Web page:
• even if you aren’t directly infringing on their crazy copyright laws, the TPP wants to make sure you’re not getting too computer savvy either. They want to make it a separate offense to be caught bypassing digital locks (also known as technological protection measures – TPMs) no more bootleg streaming Game of Thrones, and expect to be locked out of more youtube videos saying “content not available in your country”
    • and all of those problems are compounded by the fact the TPP wants to adopt some pretty heavy criminal sanctions for things as basic as file sharing.
    • most terrifying might just be the section on journalists and whitsleblowers:
      • Dangerously vague text on the misuse of trade secrets, which could be used to enact harsh criminal punishments against anyone who reveals or even accesses information through a “computer system” that is allegedly confidential.

Please, please, PLEASE if you read all the way to the bottom of this and are worried about the future of the Canadian/world economy, the safety of the internet, the environment, access to medicine and/or the well being of workers around the world sign any of these petitions to stop the TPP from taking root in Canada.








Is identity just a myth?

This weekend, while a short one, has been a bit of a head trip for me.

Last minute my mom calls and says my dad’s 60th birthday get together has been moved up a week. I ordered my gifts online. So they were in the damn mail. Happy 60th. I.O.U. Daughter of the year, amiright? Plus my man couldn’t make it. Probably for the best since the last time he came over to my parents house he was sick with allergies for three days in December. Merry Christmas.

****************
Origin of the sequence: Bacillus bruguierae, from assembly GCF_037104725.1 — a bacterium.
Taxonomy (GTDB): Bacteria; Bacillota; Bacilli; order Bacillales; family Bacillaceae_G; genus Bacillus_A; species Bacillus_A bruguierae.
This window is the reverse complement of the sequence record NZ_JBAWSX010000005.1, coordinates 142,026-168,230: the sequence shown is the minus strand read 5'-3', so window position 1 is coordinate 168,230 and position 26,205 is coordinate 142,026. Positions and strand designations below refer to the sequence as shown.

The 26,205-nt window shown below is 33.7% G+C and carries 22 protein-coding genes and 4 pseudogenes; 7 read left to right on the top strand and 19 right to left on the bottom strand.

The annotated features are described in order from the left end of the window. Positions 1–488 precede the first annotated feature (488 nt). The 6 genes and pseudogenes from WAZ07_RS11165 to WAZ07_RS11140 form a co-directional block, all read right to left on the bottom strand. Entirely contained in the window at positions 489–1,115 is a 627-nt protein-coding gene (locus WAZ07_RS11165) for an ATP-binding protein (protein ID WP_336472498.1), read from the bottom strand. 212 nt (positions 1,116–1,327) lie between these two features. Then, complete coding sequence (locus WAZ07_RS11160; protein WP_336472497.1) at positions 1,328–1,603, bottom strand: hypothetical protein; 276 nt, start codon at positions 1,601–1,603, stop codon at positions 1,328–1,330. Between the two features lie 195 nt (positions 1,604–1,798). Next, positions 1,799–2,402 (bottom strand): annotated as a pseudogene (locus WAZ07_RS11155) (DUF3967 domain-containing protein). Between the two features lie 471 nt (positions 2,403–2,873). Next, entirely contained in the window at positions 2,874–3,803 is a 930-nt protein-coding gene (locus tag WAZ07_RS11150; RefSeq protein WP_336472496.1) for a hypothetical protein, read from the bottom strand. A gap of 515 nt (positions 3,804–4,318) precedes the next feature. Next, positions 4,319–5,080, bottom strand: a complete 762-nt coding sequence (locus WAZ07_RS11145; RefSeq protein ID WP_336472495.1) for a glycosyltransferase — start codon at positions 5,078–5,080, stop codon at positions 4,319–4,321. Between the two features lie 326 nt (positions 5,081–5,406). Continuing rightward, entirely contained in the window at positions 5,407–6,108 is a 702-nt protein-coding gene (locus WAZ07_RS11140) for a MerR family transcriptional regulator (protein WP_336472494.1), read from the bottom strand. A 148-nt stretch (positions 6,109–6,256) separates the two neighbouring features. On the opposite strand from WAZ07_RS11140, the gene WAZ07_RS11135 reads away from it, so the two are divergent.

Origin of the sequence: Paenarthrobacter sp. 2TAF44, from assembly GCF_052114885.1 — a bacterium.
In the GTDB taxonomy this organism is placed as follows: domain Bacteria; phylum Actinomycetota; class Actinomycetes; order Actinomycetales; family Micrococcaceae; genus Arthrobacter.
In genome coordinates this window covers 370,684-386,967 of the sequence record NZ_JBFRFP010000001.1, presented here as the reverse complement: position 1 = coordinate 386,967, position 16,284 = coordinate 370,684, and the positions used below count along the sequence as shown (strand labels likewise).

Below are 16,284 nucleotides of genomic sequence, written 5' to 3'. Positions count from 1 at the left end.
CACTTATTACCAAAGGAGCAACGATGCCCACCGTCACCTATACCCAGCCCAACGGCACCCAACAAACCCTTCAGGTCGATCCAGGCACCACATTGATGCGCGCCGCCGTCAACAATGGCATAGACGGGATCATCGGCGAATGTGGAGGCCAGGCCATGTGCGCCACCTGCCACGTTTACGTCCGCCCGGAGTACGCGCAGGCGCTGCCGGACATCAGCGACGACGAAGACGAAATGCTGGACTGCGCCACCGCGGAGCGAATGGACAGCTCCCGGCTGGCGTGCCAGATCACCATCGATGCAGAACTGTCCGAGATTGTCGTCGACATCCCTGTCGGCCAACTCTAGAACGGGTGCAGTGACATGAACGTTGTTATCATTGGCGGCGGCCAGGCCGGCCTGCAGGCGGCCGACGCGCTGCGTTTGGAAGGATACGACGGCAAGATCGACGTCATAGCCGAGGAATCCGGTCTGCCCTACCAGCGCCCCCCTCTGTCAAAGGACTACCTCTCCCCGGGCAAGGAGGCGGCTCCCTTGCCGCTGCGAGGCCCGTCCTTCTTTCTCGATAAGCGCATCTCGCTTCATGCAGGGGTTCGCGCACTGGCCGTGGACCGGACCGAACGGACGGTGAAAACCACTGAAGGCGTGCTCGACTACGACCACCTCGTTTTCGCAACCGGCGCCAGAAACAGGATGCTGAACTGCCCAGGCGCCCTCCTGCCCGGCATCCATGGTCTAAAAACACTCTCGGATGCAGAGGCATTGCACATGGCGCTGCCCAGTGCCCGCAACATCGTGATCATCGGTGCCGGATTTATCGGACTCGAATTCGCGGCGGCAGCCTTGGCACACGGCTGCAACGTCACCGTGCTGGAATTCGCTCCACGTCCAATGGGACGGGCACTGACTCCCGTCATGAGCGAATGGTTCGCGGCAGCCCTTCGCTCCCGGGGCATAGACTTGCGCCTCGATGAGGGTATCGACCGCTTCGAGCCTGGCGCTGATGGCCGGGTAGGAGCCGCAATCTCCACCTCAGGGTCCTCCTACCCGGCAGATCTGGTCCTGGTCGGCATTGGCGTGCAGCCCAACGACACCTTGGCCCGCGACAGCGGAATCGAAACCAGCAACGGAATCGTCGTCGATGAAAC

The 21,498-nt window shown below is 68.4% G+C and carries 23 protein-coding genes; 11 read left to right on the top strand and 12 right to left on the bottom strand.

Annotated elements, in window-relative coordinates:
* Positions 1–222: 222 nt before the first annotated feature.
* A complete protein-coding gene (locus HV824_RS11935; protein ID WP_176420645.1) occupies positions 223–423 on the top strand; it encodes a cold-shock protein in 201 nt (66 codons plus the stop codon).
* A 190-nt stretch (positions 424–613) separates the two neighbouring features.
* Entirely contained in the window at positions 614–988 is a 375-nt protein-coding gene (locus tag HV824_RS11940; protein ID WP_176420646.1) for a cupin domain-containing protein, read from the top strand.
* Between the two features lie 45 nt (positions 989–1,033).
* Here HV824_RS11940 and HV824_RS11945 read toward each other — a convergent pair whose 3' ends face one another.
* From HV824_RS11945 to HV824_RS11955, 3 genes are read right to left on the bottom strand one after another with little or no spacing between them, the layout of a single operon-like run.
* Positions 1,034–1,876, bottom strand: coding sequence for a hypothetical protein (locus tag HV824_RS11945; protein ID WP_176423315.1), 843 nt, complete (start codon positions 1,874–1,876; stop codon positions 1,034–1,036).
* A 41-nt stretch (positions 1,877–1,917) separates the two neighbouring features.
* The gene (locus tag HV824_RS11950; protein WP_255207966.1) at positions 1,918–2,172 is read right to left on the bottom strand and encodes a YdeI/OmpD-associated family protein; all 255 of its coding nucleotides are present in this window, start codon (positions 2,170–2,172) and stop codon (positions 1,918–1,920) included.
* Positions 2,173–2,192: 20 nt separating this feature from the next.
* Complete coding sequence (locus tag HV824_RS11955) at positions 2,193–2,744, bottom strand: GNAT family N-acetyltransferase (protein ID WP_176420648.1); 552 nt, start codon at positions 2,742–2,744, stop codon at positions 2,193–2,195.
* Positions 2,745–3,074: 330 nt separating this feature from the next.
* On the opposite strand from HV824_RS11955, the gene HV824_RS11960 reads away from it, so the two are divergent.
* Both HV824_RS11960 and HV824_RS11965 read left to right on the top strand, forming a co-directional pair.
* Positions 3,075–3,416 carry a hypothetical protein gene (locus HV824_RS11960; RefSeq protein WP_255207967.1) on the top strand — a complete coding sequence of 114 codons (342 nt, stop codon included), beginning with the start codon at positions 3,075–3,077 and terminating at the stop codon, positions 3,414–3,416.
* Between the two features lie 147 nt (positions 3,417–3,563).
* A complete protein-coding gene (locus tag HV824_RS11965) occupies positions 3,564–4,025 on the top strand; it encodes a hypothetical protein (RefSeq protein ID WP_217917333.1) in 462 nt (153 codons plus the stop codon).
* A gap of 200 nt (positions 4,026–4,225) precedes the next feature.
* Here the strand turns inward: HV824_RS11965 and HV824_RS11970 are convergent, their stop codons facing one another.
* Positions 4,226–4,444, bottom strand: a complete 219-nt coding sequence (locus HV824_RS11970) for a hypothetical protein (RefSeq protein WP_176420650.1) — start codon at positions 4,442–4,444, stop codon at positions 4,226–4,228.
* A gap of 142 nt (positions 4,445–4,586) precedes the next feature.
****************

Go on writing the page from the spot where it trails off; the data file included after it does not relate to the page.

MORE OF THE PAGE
Anyway, I’m rambling but I’m trying to set a scene before I get heavy.

My aunt, uncle, my mom my dad and me sitting in the back yard of my suburban childhood home (well, teenage-hood home) cicadas humming up a storm in the heat and an order of Mandarin fake-chinese food and a few rounds of Mt. Gay rum and diet Pepsi  bringing us together. My little brother had to work a shift at Pizza Hut so hid in the basement until he had to leave. Probably to avoid being teased by his tipsy big mouthed big sister.

White Wonder-bread ain’t got nothing on us.

My family is a group of news junkies with a lot of different opinions and experiences fueling those opinions. We’re also drinkers. Every gathering is a game of word-based Russian Roulette, and I think that’s just how we like it.

I used to hate it as a kid. Grown ups yelling about things in the world I didn’t understand or care about, and then the fall out when people ran out of facts to back up their opinions and so would resort to just cutting up their opponent on a personal level. I’m not trying to bad-mouth my family. I think a lot of white-bread middle-class families have similar experiences. In fact I think being force fed too much politics too young is at least subconsciously part of why I went to school for journalism in the first place.